In the fulfillment of the first part of this covenant to Abraham’s seed, God gave the Law of Moses, the ostensible object of which was to govern and benefit the Israelitish nation, but the greatest object of which was doubtless to furnish a system of types and shadows—of sacrifices and ceremonies, offerings and oblations—pointing forward to the second division of the covenant, when the spiritual and real worship of God would be established among the nations of the earth. This law, and the manner in which it was delivered, imparted a clearer revelation of God’s nature and character, as well as of his plan, and thus furnished the means of disciplining the Jews in preparation for the coming Messiah.
The later prophets were not limited to an external system of types and shadows, but the Spirit of God made known to them directly the higher standard of revelation to be brought about by Christ. Isaiah says that “God … will come and save you” (35:4) and that this salvation will be effected by His vicarious suffering and death (Chap. 53). Daniel predicted that the Messiah would come “to finish the transgression, and to make an end of sins, and to make reconciliation for iniquity, and to bring in everlasting righteousness” (9:24). Joel prophesied that in the last days God would pour out his Spirit upon all flesh (2:28-29). Zechariah pointed to the fountain of cleansing for sin and uncleanness that would be “opened to the house of David” (13:1).
Jesus Christ brought the highest revelation of God and taught a proper standard of human conduct, but above all we find in him God’s perfect remedy for sin. He came “to save his people from their sins” (Matt. 1:21; I John 3:5-6). Thus, the moral restoration of man to the original condition of holiness and purity is accomplished (Titus 2:14).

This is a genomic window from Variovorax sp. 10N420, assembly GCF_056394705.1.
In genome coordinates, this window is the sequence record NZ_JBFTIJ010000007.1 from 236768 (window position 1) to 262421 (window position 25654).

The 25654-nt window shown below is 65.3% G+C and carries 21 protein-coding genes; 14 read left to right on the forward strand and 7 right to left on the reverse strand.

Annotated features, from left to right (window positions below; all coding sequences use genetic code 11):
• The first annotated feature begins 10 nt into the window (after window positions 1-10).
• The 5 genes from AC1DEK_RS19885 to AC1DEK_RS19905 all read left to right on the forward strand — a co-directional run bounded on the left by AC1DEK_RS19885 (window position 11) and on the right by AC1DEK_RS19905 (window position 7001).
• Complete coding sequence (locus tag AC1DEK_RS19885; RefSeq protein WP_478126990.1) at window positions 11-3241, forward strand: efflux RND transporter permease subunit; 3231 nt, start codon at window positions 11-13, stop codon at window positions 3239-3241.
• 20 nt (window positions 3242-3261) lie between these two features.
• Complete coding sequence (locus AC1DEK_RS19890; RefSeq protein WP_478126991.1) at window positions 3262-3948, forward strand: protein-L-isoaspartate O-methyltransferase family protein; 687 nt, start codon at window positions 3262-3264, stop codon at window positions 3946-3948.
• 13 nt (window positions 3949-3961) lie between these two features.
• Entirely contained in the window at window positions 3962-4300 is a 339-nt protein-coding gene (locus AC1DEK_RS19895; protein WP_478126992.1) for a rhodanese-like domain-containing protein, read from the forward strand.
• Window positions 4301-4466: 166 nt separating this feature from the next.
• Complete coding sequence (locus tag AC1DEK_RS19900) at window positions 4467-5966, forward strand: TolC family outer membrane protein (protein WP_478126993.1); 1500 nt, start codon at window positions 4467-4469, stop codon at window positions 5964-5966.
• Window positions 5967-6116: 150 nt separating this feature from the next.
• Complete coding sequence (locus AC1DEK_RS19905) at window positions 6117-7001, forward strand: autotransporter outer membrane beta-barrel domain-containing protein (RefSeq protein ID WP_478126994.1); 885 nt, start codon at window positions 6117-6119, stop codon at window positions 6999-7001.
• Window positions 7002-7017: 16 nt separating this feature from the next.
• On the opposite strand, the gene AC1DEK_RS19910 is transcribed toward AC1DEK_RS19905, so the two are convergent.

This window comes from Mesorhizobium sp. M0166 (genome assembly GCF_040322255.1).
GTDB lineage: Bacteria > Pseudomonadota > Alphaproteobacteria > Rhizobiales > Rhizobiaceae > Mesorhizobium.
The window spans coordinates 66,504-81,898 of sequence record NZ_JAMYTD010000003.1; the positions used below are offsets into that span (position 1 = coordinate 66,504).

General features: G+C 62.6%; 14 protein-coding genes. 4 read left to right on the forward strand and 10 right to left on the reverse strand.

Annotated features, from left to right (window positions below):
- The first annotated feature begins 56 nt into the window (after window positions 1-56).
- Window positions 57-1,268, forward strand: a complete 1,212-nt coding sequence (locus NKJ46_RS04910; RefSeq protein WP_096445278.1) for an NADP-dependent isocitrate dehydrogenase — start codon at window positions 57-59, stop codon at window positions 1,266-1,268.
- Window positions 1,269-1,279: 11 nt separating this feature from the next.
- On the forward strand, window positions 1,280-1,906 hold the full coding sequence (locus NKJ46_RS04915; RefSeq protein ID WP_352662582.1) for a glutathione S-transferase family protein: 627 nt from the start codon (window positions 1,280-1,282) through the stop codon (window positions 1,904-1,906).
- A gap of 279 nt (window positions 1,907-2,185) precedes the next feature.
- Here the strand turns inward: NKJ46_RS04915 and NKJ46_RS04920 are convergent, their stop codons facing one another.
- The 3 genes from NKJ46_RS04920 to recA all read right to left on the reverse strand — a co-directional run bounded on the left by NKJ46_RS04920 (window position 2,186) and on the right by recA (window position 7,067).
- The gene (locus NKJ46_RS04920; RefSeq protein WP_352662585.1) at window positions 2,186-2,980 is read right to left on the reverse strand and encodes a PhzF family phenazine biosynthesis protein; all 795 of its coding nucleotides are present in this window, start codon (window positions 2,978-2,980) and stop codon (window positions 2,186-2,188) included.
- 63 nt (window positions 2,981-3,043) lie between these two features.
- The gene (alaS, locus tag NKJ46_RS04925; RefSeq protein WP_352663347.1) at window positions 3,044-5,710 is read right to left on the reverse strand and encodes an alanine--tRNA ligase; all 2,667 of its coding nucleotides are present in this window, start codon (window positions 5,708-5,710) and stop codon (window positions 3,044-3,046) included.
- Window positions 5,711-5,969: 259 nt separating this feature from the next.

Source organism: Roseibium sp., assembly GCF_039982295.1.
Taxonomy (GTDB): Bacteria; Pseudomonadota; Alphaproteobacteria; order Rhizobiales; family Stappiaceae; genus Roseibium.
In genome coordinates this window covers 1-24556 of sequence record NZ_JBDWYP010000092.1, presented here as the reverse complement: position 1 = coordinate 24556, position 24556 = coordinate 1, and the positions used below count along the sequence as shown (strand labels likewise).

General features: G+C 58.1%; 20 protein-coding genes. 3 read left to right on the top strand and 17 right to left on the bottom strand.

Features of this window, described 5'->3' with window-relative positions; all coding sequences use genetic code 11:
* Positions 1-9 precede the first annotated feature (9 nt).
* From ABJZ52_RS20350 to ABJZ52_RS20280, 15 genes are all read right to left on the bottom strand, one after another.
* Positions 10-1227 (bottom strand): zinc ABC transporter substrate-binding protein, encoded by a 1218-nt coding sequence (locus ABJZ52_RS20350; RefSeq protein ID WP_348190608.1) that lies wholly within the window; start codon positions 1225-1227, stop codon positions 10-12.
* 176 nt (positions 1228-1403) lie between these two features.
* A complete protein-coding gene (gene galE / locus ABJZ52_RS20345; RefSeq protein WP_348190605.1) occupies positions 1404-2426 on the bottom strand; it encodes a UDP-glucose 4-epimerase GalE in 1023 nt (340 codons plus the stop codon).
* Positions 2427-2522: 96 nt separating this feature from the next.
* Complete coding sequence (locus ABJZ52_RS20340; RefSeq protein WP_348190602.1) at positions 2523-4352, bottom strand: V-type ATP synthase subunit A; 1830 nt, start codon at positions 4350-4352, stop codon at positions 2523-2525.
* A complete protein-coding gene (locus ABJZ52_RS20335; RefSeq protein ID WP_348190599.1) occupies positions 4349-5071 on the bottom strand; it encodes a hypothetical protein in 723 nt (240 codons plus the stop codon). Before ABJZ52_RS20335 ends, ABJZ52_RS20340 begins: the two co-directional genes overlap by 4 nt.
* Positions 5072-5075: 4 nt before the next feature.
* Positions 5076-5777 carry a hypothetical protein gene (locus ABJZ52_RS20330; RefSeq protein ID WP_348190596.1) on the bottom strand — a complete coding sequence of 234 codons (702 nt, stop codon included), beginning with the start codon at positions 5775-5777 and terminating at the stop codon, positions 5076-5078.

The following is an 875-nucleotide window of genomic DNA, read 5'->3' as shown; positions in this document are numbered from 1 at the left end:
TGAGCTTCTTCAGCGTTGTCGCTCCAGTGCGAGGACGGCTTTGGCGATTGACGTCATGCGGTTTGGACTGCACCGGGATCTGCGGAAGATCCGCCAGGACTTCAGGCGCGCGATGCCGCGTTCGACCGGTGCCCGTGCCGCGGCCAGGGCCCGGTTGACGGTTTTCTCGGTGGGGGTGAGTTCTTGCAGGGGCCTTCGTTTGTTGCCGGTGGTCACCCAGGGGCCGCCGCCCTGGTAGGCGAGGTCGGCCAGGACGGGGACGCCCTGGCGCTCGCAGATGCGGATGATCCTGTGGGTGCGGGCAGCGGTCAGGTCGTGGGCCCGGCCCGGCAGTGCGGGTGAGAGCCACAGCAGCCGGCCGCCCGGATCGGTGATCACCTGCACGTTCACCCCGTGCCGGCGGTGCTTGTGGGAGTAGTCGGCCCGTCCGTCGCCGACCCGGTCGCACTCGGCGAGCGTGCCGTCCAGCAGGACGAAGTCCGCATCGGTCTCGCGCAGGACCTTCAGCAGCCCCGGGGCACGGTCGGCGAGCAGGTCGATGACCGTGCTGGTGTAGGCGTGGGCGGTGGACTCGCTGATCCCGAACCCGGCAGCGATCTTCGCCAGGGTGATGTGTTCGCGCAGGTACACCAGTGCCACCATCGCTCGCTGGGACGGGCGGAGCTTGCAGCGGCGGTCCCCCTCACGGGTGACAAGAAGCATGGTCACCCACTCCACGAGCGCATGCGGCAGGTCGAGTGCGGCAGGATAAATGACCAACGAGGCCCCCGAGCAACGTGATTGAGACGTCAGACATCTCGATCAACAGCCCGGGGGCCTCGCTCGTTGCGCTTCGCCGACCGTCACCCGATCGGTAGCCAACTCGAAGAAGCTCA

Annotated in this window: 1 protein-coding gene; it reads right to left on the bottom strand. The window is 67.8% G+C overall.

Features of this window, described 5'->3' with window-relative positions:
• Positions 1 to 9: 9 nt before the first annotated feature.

The redemptive plan was not completely fulfilled, however, at the time of Christ’s first advent. So far as the soul is concerned, the means was provided for its moral restoration; but we have seen that the Fall affected man physically also. It was doubtless God’s original design “that mortality might be swallowed up of life”—that mortal man in the Garden of Eden should, by partaking of the tree of life, maintain his natural life indefinitely, until such time as it pleased God to translate or immortalize him. Since this purpose was frustrated through sin, it has now become a part of the redemptive plan “that mortality might be swallowed up of life” (II Cor. 5:4). And since, because of original sin, it has been “appointed unto men once to die” (Heb. 9:27), that part of the redemptory scheme relative to our immortalization has been deferred until the last great day, the day of resurrection, when “this corruptible must put on incorruption, and this mortal must put on immortality” (I Cor. 15:53).
Paul recognizes the fact that our bodies are included in the redemptive work, for he says, “Know ye not that your body is the temple of the Holy Ghost? … For ye are bought with a price: therefore glorify God in your body, and in your spirit, which are God’s (I Cor. 6:19-20). (See also Eph. 1:13-14; II Cor. 5:1-5; Rom. 8:23.)
A knowledge of this progressive feature of God’s redemptive work is necessary to a correct understanding of what the Bible really teaches. God’s method of revelation was adjusted to the nature and the condition of men, and was therefore progressive, so that at times one part was made to succeed another part, but progress was always upward. The unity that we find in all parts of the Bible is a unity of purpose and plan, which God was constantly seeking to make known to man and by which man was being gradually elevated, that is, the redemptive plan.